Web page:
WAR AND TOTALITARIAN INFLUENCES ON SOCIAL CLASS
When a civilization disintegrates or when a whole social system and all the normal groupings of society are uprooted, the social class structure, a part of the whole, goes down with the rest. The one thing that the social classes cannot withstand is the disorganization of consensus-built community institutions. The old social class system in Russia did not withstand sovietization; the German social class structure was gravely weakened by Nazism. In such times and under such circumstances, there is always a considerable amount of social class mobility. Keen analysis of modern trends, also in the United States, points not to the rigid establishment of the social classes but to the disintegration of older social class structures.Next Page
The destruction of social systems by totalitarians. Emil Lederer believes that dictatorships destroy the whole social system, and with it the social classes. He says: 21
Dictatorship, therefore is bound to destroy society: society has always been a stratified structure with different interests and ideas. This period of dictatorship is a new epoch in history in which all the potentialities of a destructive mass-movement are turned into a political system.
This idea is further explained in the following passage: 22
Thus fascism destroys society as history has known it, and aims at melting it down to a crowd. In order to transform the whole population into a crowd . . . fascism must level down the social structure, destroy any seed of grouping, stamp out free speech . . . in fact fascism must go even farther, it must destroy the family, terrorize thinking and speech even there.
These statements go to the very heart of the matter: family control over children has been taken over by the state, social groups have been disbanded, among which were all the cliques which constitute the molecules of the social classes, especially with regard to their canons of respectability and exclusiveness. Storm troopers smash into every home, especially into those where something hidden might be found. Much as the formation of castes among southern blacks is prevented by the interference of white groups, so is the formation of classes difficult in a country where every family is spied upon, even by its own members.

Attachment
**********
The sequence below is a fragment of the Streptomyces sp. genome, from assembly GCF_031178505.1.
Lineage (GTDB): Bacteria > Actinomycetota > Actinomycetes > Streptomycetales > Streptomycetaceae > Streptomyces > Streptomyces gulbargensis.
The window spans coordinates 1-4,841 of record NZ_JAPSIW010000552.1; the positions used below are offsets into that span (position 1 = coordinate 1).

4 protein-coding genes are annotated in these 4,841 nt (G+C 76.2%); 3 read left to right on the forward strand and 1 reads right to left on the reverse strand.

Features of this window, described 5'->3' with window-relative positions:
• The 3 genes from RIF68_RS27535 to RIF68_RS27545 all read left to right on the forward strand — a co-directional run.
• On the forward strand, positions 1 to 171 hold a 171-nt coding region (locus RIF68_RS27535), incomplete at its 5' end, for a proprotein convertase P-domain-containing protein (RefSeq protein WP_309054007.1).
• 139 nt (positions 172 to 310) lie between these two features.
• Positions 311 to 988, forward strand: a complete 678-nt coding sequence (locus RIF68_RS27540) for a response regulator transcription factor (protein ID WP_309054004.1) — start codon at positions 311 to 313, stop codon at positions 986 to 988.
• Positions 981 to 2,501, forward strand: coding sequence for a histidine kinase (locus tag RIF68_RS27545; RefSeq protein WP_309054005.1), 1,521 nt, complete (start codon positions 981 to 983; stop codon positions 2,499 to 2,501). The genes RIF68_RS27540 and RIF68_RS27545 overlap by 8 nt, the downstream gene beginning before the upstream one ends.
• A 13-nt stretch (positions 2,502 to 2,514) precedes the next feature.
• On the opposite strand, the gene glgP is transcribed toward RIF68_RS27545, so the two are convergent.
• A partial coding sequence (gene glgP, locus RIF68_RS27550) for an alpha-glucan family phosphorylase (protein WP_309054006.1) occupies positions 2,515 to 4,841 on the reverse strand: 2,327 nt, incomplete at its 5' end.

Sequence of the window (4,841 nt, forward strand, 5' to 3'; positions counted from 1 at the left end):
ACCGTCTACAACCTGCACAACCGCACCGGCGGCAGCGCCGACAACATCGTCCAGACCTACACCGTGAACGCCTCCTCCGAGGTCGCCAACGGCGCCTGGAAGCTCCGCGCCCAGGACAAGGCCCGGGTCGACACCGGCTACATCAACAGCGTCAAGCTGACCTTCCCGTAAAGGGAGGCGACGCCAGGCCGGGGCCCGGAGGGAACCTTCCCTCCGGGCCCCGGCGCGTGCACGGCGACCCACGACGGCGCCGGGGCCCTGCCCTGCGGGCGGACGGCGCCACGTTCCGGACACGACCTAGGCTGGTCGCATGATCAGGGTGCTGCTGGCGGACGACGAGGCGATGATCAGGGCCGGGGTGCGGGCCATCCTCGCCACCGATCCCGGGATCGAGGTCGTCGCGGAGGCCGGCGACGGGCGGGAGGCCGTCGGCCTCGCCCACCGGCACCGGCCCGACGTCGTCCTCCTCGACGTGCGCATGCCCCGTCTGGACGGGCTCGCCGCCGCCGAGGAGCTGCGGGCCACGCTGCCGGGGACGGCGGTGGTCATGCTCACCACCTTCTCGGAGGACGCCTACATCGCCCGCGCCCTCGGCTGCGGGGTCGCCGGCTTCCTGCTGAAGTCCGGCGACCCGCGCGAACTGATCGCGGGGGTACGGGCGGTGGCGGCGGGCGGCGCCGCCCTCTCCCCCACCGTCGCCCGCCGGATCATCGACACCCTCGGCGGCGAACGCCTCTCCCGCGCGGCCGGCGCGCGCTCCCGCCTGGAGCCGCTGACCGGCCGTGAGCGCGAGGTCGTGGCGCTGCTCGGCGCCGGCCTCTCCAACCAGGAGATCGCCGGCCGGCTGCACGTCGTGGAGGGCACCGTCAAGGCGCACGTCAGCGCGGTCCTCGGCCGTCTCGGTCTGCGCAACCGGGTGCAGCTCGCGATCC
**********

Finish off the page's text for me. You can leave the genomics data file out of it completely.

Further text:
With the dismemberment of social groups, and their artificial formation into politically dominated "civil battalions," there can be few social class rigidities, in the usual sense of the term. The social class structure cannot maintain itself upright; it slumps under the impact of the dictator's corps of loyal party members. Of course, sons of workers cannot immediately become experienced professionals, but neither can the professions maintain their dignity when relegated to the discard, as were the lawyers, or forced to work for the dictatorship, as were the physicians and university professors. Furthermore, for years in countries ruled by dictators, there has been little surplus left over for the middle and upper classes to use in displaying themselves, in travelling, and in propagating its own brand of art, education, and architecture.
Most serious, perhaps, is the exiling and destruction of some of the most valuable elements in the society -- families whose intellectual and cultural backgrounds gave so much to the countries whose new rulers turned upon them with a vengeance.
Exiled and crushed middle and upper classes. The exiling and destroying of certain families and groups in the modern world and similar events in ancient Greece constitute a parallel not to be overlooked. "So long as the freedom of Greece lasted, the revolutions brought with them mass murders and exilings . . . . One contemplates what a large amoung of intellectual power was destroyed in these suicidal struggles!"
21. Emil Lederer, State of the Masses, The Threat of Classless Society (New York, 1940) p. 18.
22. Ibid., pp. 72 - 73.
23. Otto Seeck, Geschichte des Untergangs der antiken Welt, vol. I (Berlin, 1921) p. 279; translation ours.